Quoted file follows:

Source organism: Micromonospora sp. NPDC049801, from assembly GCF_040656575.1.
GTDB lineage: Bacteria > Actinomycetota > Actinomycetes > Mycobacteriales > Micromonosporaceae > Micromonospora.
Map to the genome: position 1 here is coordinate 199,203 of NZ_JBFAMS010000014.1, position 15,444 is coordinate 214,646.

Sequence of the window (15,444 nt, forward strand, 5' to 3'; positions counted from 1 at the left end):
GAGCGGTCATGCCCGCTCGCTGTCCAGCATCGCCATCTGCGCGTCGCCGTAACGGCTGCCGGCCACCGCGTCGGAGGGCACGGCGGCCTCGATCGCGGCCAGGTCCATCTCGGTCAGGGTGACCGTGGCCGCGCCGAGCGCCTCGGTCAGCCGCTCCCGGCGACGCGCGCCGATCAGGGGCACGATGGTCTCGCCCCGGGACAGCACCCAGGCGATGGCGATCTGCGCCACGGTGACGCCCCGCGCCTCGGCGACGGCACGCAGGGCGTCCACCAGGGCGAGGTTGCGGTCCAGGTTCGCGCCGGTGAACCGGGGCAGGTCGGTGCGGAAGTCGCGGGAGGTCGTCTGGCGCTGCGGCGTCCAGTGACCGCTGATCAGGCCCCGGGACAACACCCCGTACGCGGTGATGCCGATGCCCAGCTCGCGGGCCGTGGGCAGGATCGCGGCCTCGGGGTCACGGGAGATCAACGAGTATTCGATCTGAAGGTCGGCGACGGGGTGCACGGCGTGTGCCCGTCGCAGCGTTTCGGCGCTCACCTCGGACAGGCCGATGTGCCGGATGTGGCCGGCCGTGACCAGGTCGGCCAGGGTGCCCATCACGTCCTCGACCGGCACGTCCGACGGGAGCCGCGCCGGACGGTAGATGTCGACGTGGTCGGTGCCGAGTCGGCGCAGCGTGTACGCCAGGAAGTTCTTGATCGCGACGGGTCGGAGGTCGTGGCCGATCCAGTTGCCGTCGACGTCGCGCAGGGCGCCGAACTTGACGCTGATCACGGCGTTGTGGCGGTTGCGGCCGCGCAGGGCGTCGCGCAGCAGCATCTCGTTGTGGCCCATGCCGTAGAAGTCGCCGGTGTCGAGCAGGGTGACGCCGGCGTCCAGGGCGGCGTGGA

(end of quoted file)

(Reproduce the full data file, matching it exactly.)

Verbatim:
Source organism: Micromonospora sp. NPDC049801, from assembly GCF_040656575.1.
GTDB lineage: Bacteria > Actinomycetota > Actinomycetes > Mycobacteriales > Micromonosporaceae > Micromonospora.
Map to the genome: position 1 here is coordinate 199,203 of NZ_JBFAMS010000014.1, position 15,444 is coordinate 214,646.

Sequence of the window (15,444 nt, forward strand, 5' to 3'; positions counted from 1 at the left end):
GAGCGGTCATGCCCGCTCGCTGTCCAGCATCGCCATCTGCGCGTCGCCGTAACGGCTGCCGGCCACCGCGTCGGAGGGCACGGCGGCCTCGATCGCGGCCAGGTCCATCTCGGTCAGGGTGACCGTGGCCGCGCCGAGCGCCTCGGTCAGCCGCTCCCGGCGACGCGCGCCGATCAGGGGCACGATGGTCTCGCCCCGGGACAGCACCCAGGCGATGGCGATCTGCGCCACGGTGACGCCCCGCGCCTCGGCGACGGCACGCAGGGCGTCCACCAGGGCGAGGTTGCGGTCCAGGTTCGCGCCGGTGAACCGGGGCAGGTCGGTGCGGAAGTCGCGGGAGGTCGTCTGGCGCTGCGGCGTCCAGTGACCGCTGATCAGGCCCCGGGACAACACCCCGTACGCGGTGATGCCGATGCCCAGCTCGCGGGCCGTGGGCAGGATCGCGGCCTCGGGGTCACGGGAGATCAACGAGTATTCGATCTGAAGGTCGGCGACGGGGTGCACGGCGTGTGCCCGTCGCAGCGTTTCGGCGCTCACCTCGGACAGGCCGATGTGCCGGATGTGGCCGGCCGTGACCAGGTCGGCCAGGGTGCCCATCACGTCCTCGACCGGCACGTCCGACGGGAGCCGCGCCGGACGGTAGATGTCGACGTGGTCGGTGCCGAGTCGGCGCAGCGTGTACGCCAGGAAGTTCTTGATCGCGACGGGTCGGAGGTCGTGGCCGATCCAGTTGCCGTCGACGTCGCGCAGGGCGCCGAACTTGACGCTGATCACGGCGTTGTGGCGGTTGCGGCCGCGCAGGGCGTCGCGCAGCAGCATCTCGTTGTGGCCCATGCCGTAGAAGTCGCCGGTGTCGAGCAGGGTGACGCCGGCGTCCAGGGCGGCGTGGA